Place the sugar and hot water in a heavy bottomed pan and gently heat through until the sugar is dissolved – without stirring the mixture. You can tilt the pan instead if you need to move it around.
Weigh out the remaining ingredients and put them into a well-greased jug as this makes it much easier to pour.
When all the sugar is dissolved in the hot water, simply pour the contents of the jug into it and pop in the sugar thermometer. Use the thermometer to give it a quick swirl but do not mix it too much.
Bring to the boil and continue boiling until you reach 270/140C (or ‘soft crack’) on your thermometer.
Be patient, this can take up to 30 minutes – but don’t be tempted to leave the pan unattended as it can change quickly.
As soon as it reaches the right temperature, very carefully tip it into your tin and leave it to cool.
Once cool you can remove it from the tin and break with a toffee hammer or rolling pin.
This toffee stores well in an airtight tin or makes lovely gifts when wrapped in cellophane bags.
8 crisp apples (like Granny Smiths)
4 tbsp golden syrup
400g golden caster sugar
1 tsp vinegar
To help remove the waxy coating that apples have – and to enable the caramel to stick, you must first place the apples in a large bowl and cover with boiling water. Then dry them off with kitchen paper and remove the stalks.
Holding the apples firmly, push a wooden lolly stick (or wooden skewer) into the stalk end.
Place the apples on a sheet of baking parchment as near as possible to your hob.
Over a medium heat - cook the sugar with 100ml water in a thick-bottomed pan for 5 mins until the sugar dissolves, then gently stir in the vinegar and the golden syrup.
Place your sugar thermometer in the pan and boil to 140C or 'hard crack' stage. If you don’t have a thermometer you can test the toffee by pouring a little into a bowl of cold water. It should harden instantly and, when removed, be brittle and easy to break. If the toffee is still a little squishy, continue to boil for a few minutes, but do not leave it untended!
Working quickly and carefully, take each apple and dip it into the mixture, coating in the hot toffee. Let any excess drip away before placing on your baking parchment to harden.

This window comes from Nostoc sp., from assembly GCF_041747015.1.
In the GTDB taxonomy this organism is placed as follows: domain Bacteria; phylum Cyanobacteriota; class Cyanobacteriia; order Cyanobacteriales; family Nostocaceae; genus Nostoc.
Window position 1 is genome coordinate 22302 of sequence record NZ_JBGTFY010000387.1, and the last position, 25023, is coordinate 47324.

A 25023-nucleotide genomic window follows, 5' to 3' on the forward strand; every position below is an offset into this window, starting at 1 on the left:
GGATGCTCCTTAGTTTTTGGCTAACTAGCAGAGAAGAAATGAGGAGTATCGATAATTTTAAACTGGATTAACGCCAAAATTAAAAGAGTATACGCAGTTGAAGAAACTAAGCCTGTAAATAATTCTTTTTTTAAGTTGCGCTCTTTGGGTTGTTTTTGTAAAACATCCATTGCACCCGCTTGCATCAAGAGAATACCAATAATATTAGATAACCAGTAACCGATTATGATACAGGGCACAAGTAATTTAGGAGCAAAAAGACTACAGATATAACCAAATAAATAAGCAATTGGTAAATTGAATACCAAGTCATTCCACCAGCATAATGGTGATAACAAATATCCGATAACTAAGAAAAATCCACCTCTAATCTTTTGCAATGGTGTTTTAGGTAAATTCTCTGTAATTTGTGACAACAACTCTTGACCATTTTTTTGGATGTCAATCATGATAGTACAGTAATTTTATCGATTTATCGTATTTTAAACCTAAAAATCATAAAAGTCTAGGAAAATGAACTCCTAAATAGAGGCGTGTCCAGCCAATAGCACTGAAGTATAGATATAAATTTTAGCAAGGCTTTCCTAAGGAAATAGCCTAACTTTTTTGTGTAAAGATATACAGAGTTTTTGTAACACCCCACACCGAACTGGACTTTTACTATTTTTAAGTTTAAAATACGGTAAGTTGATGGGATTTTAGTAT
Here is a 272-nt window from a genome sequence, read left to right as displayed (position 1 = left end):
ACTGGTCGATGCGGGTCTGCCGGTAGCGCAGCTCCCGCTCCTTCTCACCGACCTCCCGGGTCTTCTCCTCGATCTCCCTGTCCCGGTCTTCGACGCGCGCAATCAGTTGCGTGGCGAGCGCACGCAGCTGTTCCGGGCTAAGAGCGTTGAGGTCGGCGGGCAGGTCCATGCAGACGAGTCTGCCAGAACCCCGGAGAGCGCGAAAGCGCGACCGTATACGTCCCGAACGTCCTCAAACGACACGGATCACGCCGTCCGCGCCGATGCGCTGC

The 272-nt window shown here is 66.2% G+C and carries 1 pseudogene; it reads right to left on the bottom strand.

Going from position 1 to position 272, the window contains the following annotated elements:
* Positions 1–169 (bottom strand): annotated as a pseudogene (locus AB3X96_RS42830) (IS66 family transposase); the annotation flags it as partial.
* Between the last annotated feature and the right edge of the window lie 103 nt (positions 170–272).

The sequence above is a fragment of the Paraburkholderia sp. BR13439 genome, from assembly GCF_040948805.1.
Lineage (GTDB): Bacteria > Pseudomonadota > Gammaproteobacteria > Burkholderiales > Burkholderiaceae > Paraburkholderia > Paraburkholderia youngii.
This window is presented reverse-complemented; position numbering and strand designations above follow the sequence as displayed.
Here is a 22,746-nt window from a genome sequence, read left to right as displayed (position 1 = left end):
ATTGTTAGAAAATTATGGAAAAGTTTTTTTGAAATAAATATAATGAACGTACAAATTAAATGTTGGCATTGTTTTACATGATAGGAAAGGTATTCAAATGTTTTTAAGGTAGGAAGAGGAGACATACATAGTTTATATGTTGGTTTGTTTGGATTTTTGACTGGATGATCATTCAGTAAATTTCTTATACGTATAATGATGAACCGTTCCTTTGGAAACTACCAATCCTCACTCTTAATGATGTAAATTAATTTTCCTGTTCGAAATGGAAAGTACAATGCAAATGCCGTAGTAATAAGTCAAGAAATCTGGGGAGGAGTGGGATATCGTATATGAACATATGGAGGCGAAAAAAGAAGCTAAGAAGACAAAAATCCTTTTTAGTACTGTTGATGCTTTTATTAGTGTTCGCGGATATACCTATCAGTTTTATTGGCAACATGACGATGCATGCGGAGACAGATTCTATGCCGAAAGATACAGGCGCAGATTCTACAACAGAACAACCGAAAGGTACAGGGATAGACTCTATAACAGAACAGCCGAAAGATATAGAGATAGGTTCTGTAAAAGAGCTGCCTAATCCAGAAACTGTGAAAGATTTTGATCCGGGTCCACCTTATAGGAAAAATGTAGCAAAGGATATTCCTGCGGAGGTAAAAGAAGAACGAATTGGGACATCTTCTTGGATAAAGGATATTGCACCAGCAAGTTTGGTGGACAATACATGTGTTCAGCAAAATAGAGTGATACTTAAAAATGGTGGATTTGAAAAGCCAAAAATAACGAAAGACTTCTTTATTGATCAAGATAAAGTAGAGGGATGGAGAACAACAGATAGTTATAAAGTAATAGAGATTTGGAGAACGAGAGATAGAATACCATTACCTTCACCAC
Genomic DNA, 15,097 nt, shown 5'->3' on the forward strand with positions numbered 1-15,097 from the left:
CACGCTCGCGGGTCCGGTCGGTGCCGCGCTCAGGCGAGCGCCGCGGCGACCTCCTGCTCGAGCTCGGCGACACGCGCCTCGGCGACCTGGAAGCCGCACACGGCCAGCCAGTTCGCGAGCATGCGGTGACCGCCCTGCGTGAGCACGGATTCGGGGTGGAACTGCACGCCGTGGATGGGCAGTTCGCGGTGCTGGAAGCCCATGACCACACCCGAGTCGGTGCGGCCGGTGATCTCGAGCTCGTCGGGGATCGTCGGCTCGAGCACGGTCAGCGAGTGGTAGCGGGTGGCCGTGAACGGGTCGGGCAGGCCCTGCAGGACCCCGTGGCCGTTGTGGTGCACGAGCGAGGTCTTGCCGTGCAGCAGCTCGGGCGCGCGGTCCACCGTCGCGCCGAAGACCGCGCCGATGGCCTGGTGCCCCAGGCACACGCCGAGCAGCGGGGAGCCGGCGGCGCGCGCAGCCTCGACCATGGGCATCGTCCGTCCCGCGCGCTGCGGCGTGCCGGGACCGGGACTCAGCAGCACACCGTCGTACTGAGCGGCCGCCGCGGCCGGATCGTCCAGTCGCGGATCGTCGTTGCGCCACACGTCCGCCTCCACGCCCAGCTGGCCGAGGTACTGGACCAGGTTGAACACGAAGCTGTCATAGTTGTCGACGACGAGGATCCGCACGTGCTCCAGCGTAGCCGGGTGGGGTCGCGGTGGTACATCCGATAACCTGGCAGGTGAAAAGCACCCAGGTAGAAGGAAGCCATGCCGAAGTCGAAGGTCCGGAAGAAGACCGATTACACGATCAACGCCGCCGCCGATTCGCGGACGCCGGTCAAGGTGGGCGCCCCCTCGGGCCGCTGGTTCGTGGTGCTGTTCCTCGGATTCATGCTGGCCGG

If your toffee mixture starts to thicken you can gently heat it to soften again before dipping the next apple.
Leave the toffee apples to cool completely before eating.
2oz / 55g black treacle/molasses
7oz / 200g golden syrup/ corn syrup
4 oz/110g soft, dark brown sugar
5oz/ 120g medium oatmeal
8 oz/220g soft butter
7 oz/ 200g self-raising flour
2 large eggs, beaten
2 tbsp milk
1 tsp baking powder
4 tsp ground ginger
2 tsp nutmeg
1 tsp mixed spice
Heat the oven to 275°F/140°C/gas 1
Grease an 8" x 8"/ 20cm x 20cm square cake tin.
In a large heavy-based saucepan melt together the butter, sugar, treacle, golden syrup over a gentle heat. Do not allow the mixture to boil, you simply need to melt these together.
In a large mixing bowl stir together all the dry ingredients.
Gradually add the melted butter mixture stirring to coat all the dry ingredients and mix thoroughly.
Gradually, beat in the eggs a few tablespoons at a time.
Finally add the milk and again stir well.
Pour the mixture into the prepared tin and cook for 1½ hours until firm and set and a dark golden brown.
Remove the parkin from the oven and leave to cool in the tin.
Once cool store the Parkin in an airtight tin for a minimum of 3 days (if you can resist eating it), as this means it becomes even more moist and sticky and the flavours develop beautifully.
Parkin will keep up to two weeks in an airtight container.
(All images taken from Lands' End Pinterest)